Bell 525 Relentless
The commercial Bell 525 Relentless mid-size helicopter is directly competitive with the Sikorsky H-60/S-70 Blackhawk. The Bell's 525 “Relentless” super-medium class twin turbine helicopter is attempting to raise the bar for technology.
Based on a clean sheet design incorporating advancements in engine, airframe, drive system and avionics designs, the Bell 525 meets current FAA and EASA safety standards — including bird strike protection, drive system loss of lubrication, fatigue, and damage tolerance. Operators benefit from improved fuel efficiency and lower direct operating costs. Designs released by the airframer show a 20-passenger configuration, using four rows of five seats each. Fielding a military variant of the 525 “is being discussed” but for now will take a backburner as Bell concentrates on gaining certification for the civil design. Discussion of a militarized 525 is “almost inevitable” due to its rugged airframe that meets all the latest amendments to FAA Part 29 certification requirements and its FBW flight controls.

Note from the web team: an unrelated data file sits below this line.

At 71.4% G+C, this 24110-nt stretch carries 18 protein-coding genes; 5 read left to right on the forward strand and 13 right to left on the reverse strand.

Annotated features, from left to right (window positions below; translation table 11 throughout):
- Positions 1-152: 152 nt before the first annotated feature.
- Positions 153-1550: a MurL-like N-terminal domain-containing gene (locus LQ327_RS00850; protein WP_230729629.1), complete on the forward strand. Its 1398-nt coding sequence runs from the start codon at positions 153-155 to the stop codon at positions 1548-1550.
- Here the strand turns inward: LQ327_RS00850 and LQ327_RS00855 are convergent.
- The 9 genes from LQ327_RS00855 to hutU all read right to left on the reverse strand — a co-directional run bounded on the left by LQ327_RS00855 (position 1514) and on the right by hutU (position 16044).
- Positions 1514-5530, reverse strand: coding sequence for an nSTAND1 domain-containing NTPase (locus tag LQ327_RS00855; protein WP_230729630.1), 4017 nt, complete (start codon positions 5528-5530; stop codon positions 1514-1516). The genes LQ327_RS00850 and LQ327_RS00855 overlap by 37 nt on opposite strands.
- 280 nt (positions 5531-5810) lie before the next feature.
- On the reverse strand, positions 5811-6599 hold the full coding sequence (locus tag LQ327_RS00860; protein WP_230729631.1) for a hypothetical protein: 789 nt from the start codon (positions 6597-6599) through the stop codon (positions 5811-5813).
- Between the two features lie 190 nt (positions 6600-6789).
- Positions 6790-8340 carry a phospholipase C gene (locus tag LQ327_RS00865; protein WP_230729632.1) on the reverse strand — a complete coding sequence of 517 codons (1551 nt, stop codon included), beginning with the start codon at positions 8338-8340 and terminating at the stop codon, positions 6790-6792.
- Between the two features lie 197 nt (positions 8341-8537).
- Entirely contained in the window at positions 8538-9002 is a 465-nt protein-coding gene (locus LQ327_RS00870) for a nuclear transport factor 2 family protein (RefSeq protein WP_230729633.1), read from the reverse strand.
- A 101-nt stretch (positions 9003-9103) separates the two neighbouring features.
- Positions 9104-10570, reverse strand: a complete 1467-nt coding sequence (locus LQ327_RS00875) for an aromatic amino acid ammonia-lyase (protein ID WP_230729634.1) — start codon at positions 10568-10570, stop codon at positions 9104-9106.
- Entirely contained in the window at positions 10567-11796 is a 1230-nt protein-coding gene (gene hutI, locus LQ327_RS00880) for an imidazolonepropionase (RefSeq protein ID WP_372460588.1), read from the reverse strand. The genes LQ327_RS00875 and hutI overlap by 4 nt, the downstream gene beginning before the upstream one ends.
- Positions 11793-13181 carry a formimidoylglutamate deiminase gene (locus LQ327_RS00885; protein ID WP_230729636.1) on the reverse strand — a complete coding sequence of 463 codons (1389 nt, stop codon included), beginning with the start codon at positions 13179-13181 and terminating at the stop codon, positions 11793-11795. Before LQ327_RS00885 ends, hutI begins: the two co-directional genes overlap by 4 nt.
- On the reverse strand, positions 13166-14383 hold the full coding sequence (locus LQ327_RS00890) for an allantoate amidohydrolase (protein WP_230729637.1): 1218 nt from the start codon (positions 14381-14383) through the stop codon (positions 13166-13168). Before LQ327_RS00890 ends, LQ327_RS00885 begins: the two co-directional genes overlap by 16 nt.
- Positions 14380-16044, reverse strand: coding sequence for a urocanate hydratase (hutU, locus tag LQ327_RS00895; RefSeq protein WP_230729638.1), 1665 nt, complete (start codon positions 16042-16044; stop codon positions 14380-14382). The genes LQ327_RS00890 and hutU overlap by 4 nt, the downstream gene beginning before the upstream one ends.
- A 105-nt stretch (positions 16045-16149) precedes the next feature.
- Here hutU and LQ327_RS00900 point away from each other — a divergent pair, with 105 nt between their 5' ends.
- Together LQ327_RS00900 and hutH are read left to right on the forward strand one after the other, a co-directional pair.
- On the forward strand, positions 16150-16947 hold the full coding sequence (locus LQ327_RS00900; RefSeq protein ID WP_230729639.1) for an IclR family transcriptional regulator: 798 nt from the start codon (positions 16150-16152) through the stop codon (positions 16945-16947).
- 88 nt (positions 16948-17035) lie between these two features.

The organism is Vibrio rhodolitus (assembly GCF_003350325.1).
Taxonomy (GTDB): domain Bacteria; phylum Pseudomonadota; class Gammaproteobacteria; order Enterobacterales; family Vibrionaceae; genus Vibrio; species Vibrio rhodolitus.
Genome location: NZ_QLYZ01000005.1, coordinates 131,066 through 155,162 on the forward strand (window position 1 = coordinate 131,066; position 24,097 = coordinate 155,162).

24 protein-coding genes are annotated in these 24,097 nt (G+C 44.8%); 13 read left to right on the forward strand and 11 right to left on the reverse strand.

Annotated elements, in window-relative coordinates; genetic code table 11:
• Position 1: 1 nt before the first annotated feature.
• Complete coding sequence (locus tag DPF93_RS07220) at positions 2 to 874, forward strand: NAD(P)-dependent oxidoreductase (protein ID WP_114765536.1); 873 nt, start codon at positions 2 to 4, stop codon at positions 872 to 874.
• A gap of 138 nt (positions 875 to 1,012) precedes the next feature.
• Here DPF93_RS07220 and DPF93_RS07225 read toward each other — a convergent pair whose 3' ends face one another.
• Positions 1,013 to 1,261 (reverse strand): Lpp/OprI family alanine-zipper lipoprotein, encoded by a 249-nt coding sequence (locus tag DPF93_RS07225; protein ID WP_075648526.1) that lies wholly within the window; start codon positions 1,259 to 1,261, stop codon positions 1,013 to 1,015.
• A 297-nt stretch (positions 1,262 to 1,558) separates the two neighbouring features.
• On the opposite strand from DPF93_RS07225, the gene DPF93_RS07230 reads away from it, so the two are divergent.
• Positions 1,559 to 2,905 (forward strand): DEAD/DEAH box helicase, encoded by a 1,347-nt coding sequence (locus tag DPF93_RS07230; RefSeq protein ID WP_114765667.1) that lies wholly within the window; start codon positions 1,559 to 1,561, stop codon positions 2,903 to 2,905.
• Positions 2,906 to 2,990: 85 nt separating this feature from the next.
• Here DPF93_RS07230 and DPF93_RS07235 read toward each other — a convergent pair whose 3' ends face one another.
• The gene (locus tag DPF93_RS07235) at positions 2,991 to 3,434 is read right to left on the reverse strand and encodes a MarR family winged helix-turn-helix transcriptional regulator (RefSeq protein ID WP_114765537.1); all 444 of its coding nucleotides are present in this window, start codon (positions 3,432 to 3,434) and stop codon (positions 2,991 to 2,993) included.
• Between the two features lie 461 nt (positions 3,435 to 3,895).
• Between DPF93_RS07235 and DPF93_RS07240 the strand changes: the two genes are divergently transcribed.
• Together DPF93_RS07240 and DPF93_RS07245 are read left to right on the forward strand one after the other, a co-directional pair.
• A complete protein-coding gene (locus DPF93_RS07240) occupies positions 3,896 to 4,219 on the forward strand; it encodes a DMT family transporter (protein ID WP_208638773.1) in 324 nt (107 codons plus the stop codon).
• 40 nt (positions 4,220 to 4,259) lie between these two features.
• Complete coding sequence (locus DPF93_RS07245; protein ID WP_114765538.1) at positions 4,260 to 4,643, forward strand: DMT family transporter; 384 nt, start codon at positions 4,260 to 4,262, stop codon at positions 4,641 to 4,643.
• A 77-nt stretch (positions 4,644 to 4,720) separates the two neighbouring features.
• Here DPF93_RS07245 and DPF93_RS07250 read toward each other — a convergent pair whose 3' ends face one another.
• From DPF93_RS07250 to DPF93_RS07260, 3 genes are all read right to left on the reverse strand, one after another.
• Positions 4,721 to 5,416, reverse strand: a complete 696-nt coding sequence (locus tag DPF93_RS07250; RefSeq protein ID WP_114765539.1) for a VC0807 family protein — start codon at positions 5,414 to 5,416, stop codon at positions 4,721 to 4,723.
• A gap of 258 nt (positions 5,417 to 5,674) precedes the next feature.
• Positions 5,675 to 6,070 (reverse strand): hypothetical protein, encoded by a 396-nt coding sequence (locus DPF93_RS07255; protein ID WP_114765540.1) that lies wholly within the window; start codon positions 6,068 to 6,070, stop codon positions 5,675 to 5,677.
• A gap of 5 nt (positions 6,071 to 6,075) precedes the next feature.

Certification of the 525 has been repeatedly delayed due to Bell's struggles with the helicopter's development. Bell’s 525 Relentless, its first super medium commercial helicopter, entered development with a projected first flight in 2014. Bell Helicopter had hoped to complete the certification process for the 525 in 2017, but a crash in 2016 delayed certification as well as first deliveries to customers. The 06 July 2016 crash in Ellis County that killed two pilots, it appears the main rotor struck the front and back of the helicopter, causing the helicopter to break up in mid-flight. The signatures indicate that the main rotor struck both the tailboom and the nose. The aircraft broke up in flight and impacted terrain near Italy, Texas. The two test pilots received fatal injuries, and the helicopter was destroyed.